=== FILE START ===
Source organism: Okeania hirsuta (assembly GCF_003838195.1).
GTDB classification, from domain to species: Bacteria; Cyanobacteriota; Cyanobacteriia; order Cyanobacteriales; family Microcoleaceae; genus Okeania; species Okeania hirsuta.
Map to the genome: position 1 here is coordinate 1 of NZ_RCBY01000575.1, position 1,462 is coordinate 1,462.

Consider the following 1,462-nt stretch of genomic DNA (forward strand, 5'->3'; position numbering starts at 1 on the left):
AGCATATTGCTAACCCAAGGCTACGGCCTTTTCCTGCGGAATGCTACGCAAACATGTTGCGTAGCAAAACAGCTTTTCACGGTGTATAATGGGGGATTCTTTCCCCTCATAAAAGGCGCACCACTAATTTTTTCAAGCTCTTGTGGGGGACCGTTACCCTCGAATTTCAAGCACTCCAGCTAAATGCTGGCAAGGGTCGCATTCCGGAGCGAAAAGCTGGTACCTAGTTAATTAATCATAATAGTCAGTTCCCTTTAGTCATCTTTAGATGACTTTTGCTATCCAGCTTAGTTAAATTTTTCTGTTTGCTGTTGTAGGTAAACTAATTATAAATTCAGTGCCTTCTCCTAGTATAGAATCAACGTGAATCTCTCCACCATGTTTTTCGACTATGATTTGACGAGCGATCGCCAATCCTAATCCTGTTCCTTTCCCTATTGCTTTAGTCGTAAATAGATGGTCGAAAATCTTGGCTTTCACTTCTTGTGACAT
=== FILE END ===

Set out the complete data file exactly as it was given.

Source organism: Okeania hirsuta (assembly GCF_003838195.1).
GTDB classification, from domain to species: Bacteria; Cyanobacteriota; Cyanobacteriia; order Cyanobacteriales; family Microcoleaceae; genus Okeania; species Okeania hirsuta.
Map to the genome: position 1 here is coordinate 1 of NZ_RCBY01000575.1, position 1,462 is coordinate 1,462.

Consider the following 1,462-nt stretch of genomic DNA (forward strand, 5'->3'; position numbering starts at 1 on the left):
AGCATATTGCTAACCCAAGGCTACGGCCTTTTCCTGCGGAATGCTACGCAAACATGTTGCGTAGCAAAACAGCTTTTCACGGTGTATAATGGGGGATTCTTTCCCCTCATAAAAGGCGCACCACTAATTTTTTCAAGCTCTTGTGGGGGACCGTTACCCTCGAATTTCAAGCACTCCAGCTAAATGCTGGCAAGGGTCGCATTCCGGAGCGAAAAGCTGGTACCTAGTTAATTAATCATAATAGTCAGTTCCCTTTAGTCATCTTTAGATGACTTTTGCTATCCAGCTTAGTTAAATTTTTCTGTTTGCTGTTGTAGGTAAACTAATTATAAATTCAGTGCCTTCTCCTAGTATAGAATCAACGTGAATCTCTCCACCATGTTTTTCGACTATGATTTGACGAGCGATCGCCAATCCTAATCCTGTTCCTTTCCCTATTGCTTTAGTCGTAAATAGATGGTCGAAAATCTTGGCTTTCACTTCTTGTGACAT